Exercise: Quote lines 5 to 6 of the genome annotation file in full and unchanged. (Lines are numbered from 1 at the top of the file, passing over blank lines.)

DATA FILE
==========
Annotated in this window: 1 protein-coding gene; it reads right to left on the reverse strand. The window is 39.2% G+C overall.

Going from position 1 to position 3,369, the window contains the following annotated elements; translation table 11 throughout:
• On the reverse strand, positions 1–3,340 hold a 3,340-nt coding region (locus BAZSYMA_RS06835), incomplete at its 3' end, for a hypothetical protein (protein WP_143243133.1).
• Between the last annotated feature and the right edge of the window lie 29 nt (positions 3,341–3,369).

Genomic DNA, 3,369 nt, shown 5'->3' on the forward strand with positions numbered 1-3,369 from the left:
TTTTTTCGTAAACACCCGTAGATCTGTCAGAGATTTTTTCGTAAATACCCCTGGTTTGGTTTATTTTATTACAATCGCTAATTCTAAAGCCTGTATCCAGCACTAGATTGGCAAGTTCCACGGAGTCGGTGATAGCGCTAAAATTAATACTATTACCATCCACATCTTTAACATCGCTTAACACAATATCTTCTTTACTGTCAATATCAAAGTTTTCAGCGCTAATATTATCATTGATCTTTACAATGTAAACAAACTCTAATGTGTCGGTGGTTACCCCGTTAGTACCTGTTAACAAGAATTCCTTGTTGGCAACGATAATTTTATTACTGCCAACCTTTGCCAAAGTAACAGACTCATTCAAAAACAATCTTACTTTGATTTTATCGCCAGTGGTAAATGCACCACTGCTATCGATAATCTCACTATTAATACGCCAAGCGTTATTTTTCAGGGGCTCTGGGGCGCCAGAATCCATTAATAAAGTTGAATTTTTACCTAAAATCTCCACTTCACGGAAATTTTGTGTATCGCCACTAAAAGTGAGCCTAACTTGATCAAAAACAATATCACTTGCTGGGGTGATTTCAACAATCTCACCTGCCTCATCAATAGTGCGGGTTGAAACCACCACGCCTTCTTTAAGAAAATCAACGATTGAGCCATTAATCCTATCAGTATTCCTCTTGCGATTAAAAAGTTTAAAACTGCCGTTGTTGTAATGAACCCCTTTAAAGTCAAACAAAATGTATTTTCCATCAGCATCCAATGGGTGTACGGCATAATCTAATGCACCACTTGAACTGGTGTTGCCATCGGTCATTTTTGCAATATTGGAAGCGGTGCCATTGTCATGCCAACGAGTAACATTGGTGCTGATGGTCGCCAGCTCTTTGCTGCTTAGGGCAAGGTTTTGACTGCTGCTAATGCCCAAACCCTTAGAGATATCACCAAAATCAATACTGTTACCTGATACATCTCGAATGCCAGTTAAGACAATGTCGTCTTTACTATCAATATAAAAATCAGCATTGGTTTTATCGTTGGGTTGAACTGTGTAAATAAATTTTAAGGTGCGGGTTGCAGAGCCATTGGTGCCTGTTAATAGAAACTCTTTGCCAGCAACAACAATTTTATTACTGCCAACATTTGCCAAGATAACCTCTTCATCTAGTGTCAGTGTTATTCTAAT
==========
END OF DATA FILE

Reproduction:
Genomic DNA, 3,369 nt, shown 5'->3' on the forward strand with positions numbered 1-3,369 from the left:
TTTTTTCGTAAACACCCGTAGATCTGTCAGAGATTTTTTCGTAAATACCCCTGGTTTGGTTTATTTTATTACAATCGCTAATTCTAAAGCCTGTATCCAGCACTAGATTGGCAAGTTCCACGGAGTCGGTGATAGCGCTAAAATTAATACTATTACCATCCACATCTTTAACATCGCTTAACACAATATCTTCTTTACTGTCAATATCAAAGTTTTCAGCGCTAATATTATCATTGATCTTTACAATGTAAACAAACTCTAATGTGTCGGTGGTTACCCCGTTAGTACCTGTTAACAAGAATTCCTTGTTGGCAACGATAATTTTATTACTGCCAACCTTTGCCAAAGTAACAGACTCATTCAAAAACAATCTTACTTTGATTTTATCGCCAGTGGTAAATGCACCACTGCTATCGATAATCTCACTATTAATACGCCAAGCGTTATTTTTCAGGGGCTCTGGGGCGCCAGAATCCATTAATAAAGTTGAATTTTTACCTAAAATCTCCACTTCACGGAAATTTTGTGTATCGCCACTAAAAGTGAGCCTAACTTGATCAAAAACAATATCACTTGCTGGGGTGATTTCAACAATCTCACCTGCCTCATCAATAGTGCGGGTTGAAACCACCACGCCTTCTTTAAGAAAATCAACGATTGAGCCATTAATCCTATCAGTATTCCTCTTGCGATTAAAAAGTTTAAAACTGCCGTTGTTGTAATGAACCCCTTTAAAGTCAAACAAAATGTATTTTCCATCAGCATCCAATGGGTGTACGGCATAATCTAATGCACCACTTGAACTGGTGTTGCCATCGGTCATTTTTGCAATATTGGAAGCGGTGCCATTGTCATGCCAACGAGTAACATTGGTGCTGATGGTCGCCAGCTCTTTGCTGCTTAGGGCAAGGTTTTGACTGCTGCTAATGCCCAAACCCTTAGAGATATCACCAAAATCAATACTGTTACCTGATACATCTCGAATGCCAGTTAAGACAATGTCGTCTTTACTATCAATATAAAAATCAGCATTGGTTTTATCGTTGGGTTGAACTGTGTAAATAAATTTTAAGGTGCGGGTTGCAGAGCCATTGGTGCCTGTTAATAGAAACTCTTTGCCAGCAACAACAATTTTATTACTGCCAACATTTGCCAAGATAACCTCTTCATCTAGTGTCAGTGTTATTCTAAT